Another possibility (although it’s more likely with difficult to diagnose physical diseases as opposed to mental ones) is the idea of a socially contagious disease.  http://www.slate.com/id/2171214/  Here’s a news article that addresses it pretty well.  The theory is hard for me to explain in my own words, but there’s a good example in So Yesterday by Scott Westerfeld (one of these days I’ll stop quoting him and put things in my own words, but not today).

    “There was a garment factory in South America back in 1962.  One Friday one of the workers there got sick and said she’d been bitten by bugs while handling cloth from England.  Then two more workers had to be hospitalized with fainting and hives.  By the next Wednesday, it was an epidemic.  Sixty workers on the morning shift fell ill, and the federal government sent in a team of doctors and bug specialists.  They discovered the following:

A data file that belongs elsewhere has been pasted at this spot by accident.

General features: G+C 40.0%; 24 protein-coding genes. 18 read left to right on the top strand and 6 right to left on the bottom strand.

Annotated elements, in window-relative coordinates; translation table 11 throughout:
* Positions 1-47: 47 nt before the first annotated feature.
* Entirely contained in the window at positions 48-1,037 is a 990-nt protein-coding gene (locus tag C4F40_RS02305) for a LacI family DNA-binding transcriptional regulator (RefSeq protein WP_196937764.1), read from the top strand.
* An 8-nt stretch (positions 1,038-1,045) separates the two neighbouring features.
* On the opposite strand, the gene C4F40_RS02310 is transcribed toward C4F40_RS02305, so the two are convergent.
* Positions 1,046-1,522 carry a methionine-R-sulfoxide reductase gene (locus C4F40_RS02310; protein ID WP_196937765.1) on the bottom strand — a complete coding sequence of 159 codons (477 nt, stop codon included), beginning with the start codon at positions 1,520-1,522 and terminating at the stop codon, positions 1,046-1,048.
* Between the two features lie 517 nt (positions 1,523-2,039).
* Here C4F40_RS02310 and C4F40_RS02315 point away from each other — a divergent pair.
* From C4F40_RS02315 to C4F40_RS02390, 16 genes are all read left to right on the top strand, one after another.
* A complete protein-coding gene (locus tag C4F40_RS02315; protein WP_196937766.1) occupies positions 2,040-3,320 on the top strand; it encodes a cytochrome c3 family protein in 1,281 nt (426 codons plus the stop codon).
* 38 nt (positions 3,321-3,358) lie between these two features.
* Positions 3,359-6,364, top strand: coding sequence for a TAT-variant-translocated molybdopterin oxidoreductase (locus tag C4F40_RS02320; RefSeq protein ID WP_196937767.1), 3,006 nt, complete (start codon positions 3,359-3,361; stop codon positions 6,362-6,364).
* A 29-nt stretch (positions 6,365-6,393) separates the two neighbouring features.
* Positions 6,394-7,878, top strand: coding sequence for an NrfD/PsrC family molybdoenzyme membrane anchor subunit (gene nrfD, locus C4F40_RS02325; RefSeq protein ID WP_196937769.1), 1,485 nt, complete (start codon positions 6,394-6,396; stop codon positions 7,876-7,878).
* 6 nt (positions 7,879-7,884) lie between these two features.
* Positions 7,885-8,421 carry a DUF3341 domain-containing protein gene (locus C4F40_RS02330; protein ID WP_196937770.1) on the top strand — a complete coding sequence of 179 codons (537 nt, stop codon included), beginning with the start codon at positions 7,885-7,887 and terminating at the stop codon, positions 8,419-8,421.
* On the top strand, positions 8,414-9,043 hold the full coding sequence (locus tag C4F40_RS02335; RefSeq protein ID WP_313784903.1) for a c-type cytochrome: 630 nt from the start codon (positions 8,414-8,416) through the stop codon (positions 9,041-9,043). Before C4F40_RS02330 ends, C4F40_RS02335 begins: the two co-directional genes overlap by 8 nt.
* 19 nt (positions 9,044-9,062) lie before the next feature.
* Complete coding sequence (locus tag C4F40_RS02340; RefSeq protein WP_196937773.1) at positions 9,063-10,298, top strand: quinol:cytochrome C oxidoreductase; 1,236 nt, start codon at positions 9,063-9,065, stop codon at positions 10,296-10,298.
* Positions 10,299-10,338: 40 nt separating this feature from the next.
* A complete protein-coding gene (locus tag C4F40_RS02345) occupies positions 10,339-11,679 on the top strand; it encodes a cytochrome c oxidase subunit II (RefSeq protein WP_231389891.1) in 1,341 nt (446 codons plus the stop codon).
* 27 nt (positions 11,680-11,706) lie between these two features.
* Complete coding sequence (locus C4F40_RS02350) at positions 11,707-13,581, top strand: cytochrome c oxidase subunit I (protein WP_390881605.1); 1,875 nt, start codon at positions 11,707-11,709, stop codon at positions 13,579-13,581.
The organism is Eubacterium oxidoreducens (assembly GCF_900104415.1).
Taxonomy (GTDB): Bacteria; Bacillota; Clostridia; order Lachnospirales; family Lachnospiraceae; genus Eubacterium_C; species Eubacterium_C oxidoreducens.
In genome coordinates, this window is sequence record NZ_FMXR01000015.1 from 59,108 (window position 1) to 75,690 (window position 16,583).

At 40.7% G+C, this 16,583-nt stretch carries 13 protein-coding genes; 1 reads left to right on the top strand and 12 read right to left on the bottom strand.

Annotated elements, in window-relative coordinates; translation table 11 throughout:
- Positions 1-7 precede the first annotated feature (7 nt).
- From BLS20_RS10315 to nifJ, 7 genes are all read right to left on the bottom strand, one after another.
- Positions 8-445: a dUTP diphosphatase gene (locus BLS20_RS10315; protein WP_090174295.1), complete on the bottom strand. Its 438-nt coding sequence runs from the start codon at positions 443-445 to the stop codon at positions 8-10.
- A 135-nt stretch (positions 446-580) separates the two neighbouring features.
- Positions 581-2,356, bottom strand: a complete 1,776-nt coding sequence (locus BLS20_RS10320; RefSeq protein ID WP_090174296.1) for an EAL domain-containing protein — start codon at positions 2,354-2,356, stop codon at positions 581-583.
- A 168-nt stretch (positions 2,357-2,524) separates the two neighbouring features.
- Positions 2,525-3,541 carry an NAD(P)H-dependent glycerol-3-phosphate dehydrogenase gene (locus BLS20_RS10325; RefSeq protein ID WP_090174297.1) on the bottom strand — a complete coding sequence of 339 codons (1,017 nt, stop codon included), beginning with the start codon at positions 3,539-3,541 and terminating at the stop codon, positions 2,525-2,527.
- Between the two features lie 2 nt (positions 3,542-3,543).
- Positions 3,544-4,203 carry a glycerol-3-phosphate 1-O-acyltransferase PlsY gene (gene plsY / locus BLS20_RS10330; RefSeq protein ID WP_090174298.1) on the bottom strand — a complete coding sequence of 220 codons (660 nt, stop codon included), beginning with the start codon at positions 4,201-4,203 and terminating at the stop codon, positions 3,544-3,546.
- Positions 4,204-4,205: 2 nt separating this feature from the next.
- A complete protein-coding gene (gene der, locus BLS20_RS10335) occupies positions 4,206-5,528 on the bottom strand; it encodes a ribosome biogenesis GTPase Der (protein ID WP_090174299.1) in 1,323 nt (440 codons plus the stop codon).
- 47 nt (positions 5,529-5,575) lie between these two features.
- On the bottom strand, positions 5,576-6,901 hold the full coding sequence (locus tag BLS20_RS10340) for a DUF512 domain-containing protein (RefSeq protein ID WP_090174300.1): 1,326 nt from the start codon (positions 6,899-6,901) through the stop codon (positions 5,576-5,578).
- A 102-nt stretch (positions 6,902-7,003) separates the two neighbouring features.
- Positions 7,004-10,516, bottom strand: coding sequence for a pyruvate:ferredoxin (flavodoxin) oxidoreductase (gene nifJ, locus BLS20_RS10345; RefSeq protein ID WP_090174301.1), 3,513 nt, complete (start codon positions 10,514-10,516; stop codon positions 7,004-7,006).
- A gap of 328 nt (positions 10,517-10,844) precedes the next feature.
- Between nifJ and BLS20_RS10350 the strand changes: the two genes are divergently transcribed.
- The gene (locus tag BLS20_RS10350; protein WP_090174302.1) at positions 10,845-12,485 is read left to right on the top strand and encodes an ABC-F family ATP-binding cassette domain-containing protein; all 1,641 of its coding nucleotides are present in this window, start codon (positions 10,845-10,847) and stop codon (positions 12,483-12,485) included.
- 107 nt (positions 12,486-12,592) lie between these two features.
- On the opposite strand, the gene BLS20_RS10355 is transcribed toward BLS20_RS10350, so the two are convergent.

1. There were no poisonous bugs, from England or anywhere else.

    2. The workers’ various symptoms matched no known illness.

    3. The sickness hadn’t affected everyone on the morning shift, only workers who knew each other personally.  It spread through social groups rather than among people who had worked with the suspect cloth.